Honestly, though, the main catch for Jute Gyte is the riffing, and that really hasn’t changed for Oviri. Fans of the band will probably enjoy this anyway, and find that this is a really nice continuation of his sound. Critics of the band are very unlikely to be swayed, since, uh, this is a continuation of his sound. For me, I like most of his more recent stuff, but Oviri stands tall for its bolder move into even more avant-garde and noise territory that wasn’t as fully explored on other material. The riffs are still golden, and I hope there’s no slowing down for this black metal contorted juggernaut.

Blut aus Bad - 25%

tomcat_ha, July 13th, 2017

Experimentation is a good thing in music generally speaking. Experimentation gave us guitar distortion, experimentation gave us death metal and experimentation also gave us gems in the underground that will never get widely appreciated like Neoandertals. However sometimes experimentation also produces things that are simply said shite. From the last Liturgy album, to Lulu and now a new entry on the list of failed experiments the new Jute Gyte album Oviri.

Oviri sounds super experimental at first glance but it is actually very simple to describe. Essentially Adam the dude behind the project loves Blut aus Nord. He loves them enough to start thinking “I can take what that band stands for but take it to the next limit by using all sorts of weird music theory and unusual guitar tunings!” He then writes riffs and guitar parts that we basically already have heard a billion times before by third rate bands but then he mangles these parts with whatever music theory and tuning he wants to experiment with. Essentially all these elements that make it sound weird hide the fact that the stuff that is going on is actually really lame. This album is basically the avant garde black metal counterpart to generic stoner/doom with a top notch guitar sound. It is just that something else is hiding the low quality of the guitar-work. I can count the actually worthwhile riffs and guitar parts on 1 hand. To make it even worse when there is a good riff half of the time at the same time you got this awful guitar noodling going on high on the fretboard.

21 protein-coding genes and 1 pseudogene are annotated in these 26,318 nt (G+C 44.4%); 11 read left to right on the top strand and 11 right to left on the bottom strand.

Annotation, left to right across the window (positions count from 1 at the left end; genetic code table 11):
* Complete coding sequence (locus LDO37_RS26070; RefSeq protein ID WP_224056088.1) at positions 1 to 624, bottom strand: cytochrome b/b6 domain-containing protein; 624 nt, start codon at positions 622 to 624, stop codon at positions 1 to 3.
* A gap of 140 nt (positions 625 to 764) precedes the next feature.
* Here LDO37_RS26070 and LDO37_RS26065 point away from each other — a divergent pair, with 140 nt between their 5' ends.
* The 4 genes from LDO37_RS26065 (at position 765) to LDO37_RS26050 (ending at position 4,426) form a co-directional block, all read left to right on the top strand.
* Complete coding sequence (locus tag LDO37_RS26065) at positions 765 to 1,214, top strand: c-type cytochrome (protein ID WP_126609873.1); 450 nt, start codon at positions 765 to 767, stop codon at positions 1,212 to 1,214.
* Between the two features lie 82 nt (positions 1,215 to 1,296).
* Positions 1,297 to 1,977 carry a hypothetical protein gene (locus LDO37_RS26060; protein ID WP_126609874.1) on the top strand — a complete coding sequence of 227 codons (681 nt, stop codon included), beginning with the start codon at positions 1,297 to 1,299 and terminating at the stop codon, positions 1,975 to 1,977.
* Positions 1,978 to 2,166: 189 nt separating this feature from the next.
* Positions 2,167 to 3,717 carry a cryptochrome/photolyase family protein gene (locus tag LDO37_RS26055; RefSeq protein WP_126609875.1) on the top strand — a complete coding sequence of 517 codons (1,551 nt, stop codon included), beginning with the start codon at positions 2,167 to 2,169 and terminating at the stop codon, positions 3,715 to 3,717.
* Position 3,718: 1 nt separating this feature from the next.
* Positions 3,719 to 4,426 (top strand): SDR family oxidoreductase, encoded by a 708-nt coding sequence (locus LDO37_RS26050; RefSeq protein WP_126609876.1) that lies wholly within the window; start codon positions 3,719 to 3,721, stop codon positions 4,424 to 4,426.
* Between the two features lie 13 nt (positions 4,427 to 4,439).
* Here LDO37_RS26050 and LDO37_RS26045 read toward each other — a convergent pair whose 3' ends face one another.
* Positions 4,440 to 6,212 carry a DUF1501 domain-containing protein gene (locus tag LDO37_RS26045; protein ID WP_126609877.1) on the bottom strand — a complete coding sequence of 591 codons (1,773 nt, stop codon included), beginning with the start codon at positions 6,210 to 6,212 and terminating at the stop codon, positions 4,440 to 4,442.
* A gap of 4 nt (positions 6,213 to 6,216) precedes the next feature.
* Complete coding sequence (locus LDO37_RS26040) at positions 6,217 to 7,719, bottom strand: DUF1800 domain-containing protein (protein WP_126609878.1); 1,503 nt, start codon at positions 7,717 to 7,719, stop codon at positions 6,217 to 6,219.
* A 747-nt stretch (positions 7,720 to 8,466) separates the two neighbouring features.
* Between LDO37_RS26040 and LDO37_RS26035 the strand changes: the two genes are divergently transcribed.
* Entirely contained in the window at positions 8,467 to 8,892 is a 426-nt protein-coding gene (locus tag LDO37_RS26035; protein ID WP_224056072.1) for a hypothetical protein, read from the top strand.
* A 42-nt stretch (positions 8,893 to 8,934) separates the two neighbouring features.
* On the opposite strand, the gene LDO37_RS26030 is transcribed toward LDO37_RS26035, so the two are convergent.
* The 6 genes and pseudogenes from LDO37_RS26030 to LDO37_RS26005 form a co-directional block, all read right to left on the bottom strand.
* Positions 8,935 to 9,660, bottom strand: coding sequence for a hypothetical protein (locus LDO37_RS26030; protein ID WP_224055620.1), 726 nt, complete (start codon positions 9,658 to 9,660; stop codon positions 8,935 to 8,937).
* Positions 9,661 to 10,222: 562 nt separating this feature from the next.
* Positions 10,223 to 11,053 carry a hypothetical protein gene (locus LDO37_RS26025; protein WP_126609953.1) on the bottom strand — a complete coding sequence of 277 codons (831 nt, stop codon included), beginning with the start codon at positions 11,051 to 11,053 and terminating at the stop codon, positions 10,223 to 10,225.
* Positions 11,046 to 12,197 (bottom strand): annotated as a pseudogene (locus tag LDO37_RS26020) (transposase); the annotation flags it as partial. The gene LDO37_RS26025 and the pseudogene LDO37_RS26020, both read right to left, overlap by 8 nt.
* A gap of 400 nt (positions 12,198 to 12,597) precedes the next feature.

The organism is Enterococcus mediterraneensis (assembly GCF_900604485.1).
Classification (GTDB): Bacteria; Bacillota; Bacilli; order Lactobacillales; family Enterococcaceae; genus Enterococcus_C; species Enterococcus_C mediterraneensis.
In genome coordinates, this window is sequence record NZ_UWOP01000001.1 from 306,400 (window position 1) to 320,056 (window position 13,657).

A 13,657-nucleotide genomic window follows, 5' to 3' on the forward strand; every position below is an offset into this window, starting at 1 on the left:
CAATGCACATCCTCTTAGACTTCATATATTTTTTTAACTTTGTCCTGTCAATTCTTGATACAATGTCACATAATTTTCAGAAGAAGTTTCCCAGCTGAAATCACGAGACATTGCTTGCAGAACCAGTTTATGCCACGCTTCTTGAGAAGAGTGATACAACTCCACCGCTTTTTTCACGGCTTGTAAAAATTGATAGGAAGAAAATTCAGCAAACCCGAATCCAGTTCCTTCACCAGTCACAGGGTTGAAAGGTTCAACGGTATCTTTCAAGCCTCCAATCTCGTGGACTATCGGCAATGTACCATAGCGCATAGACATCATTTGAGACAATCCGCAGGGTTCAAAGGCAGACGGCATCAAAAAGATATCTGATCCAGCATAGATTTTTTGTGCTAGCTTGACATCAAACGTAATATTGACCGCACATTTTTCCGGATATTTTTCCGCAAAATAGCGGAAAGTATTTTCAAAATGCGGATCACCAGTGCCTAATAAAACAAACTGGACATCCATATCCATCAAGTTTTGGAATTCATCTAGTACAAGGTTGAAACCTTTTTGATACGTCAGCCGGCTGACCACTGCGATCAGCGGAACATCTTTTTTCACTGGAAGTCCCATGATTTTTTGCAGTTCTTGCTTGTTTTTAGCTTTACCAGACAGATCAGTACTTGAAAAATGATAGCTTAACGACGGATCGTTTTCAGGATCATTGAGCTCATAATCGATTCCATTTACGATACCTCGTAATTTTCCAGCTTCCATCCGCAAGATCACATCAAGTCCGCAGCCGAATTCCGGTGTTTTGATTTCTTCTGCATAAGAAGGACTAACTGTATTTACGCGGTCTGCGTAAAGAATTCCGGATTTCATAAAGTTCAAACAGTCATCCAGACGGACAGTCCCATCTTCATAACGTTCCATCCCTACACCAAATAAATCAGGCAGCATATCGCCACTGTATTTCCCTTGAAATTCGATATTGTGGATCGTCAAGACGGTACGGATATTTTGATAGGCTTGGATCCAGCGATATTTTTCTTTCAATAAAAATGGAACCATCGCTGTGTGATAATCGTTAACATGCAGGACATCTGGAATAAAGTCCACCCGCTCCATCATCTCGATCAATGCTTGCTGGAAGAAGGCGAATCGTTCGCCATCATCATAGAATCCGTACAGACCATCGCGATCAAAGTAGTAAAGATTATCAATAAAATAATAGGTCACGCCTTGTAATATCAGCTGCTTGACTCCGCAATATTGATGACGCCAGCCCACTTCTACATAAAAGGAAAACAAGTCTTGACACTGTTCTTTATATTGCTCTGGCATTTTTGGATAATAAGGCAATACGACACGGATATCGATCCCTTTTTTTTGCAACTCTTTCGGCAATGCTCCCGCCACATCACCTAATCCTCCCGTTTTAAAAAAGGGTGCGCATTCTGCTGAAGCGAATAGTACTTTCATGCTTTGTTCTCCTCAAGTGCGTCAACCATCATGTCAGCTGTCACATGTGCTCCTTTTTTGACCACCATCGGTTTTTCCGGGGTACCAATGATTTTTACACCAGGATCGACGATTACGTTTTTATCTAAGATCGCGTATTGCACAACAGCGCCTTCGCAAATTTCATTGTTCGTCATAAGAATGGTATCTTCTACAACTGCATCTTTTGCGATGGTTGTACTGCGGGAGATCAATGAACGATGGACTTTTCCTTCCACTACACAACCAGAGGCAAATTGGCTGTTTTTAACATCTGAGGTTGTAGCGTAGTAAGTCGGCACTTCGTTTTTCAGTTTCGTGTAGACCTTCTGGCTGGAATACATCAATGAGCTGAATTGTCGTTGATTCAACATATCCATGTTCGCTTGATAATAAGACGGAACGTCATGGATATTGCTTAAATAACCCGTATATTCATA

The drum programming does not help either. A lot of the drum parts sound like Damien Storm keyboard drumming except played faster and without the charm. He also at times chooses some drum sounds that sound really dumb like the skipping CD pseudo hi-hat sound on track 2. While overall the drums sound pretty decent for drum programming sonically speaking. How they are played basically brings down a lot of the bad riffs and guitar parts even further.

There are some redeeming elements though. Half of the ambient parts and the last track are actually pretty cool and well done. I think Adam also made some records that are ambient and/or noise and I am actually willing to go look up these releases.

While this is the first Jute Gyte record I heard. I was aware of the nature of this project. However I was biased against this band because every time (in my experience at least) a band releases so many albums in such a short time period the records tend to lack horribly in worthwhile ideas. Apparently Adam takes years crafting these albums. He is still working on a lot of releases at the same time and this is definitely reflected in the quality of the music.

Yes there is some stuff you have to “get” in order to really listen to this album however instead of this album revealing itself to be a true masterpiece it reveals itself as a very mediocre work. However I do think that there is potential for the basic formula present on this record. The first/main riff on the 4th track sounds like demented Crowbar and that makes it really cool. Basically this means Adam needs to do is learn how to write normal good riffs first and then start looking at weird guitar tunings and outlandish music theory.